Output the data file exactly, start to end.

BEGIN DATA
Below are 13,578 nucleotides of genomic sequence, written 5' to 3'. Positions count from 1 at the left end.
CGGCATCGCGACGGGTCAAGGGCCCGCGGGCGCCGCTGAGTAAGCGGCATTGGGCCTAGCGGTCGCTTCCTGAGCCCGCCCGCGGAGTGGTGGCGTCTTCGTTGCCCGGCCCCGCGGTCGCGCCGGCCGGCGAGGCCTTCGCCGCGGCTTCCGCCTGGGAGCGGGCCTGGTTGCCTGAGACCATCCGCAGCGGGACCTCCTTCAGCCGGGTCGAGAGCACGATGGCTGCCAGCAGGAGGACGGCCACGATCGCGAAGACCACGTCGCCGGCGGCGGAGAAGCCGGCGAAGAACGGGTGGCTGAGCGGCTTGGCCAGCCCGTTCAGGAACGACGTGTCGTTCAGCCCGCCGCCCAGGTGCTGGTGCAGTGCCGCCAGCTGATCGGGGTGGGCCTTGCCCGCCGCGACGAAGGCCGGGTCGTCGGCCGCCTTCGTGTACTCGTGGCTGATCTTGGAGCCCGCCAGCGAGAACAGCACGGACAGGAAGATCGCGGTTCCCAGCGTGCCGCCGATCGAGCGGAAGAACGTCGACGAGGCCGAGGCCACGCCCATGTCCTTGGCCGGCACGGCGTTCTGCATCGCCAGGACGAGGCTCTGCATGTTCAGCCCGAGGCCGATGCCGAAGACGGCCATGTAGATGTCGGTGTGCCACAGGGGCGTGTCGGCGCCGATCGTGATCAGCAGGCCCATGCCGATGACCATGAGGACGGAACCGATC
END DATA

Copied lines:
Below are 13,578 nucleotides of genomic sequence, written 5' to 3'. Positions count from 1 at the left end.
CGGCATCGCGACGGGTCAAGGGCCCGCGGGCGCCGCTGAGTAAGCGGCATTGGGCCTAGCGGTCGCTTCCTGAGCCCGCCCGCGGAGTGGTGGCGTCTTCGTTGCCCGGCCCCGCGGTCGCGCCGGCCGGCGAGGCCTTCGCCGCGGCTTCCGCCTGGGAGCGGGCCTGGTTGCCTGAGACCATCCGCAGCGGGACCTCCTTCAGCCGGGTCGAGAGCACGATGGCTGCCAGCAGGAGGACGGCCACGATCGCGAAGACCACGTCGCCGGCGGCGGAGAAGCCGGCGAAGAACGGGTGGCTGAGCGGCTTGGCCAGCCCGTTCAGGAACGACGTGTCGTTCAGCCCGCCGCCCAGGTGCTGGTGCAGTGCCGCCAGCTGATCGGGGTGGGCCTTGCCCGCCGCGACGAAGGCCGGGTCGTCGGCCGCCTTCGTGTACTCGTGGCTGATCTTGGAGCCCGCCAGCGAGAACAGCACGGACAGGAAGATCGCGGTTCCCAGCGTGCCGCCGATCGAGCGGAAGAACGTCGACGAGGCCGAGGCCACGCCCATGTCCTTGGCCGGCACGGCGTTCTGCATCGCCAGGACGAGGCTCTGCATGTTCAGCCCGAGGCCGATGCCGAAGACGGCCATGTAGATGTCGGTGTGCCACAGGGGCGTGTCGGCGCCGATCGTGATCAGCAGGCCCATGCCGATGACCATGAGGACGGAACCGATC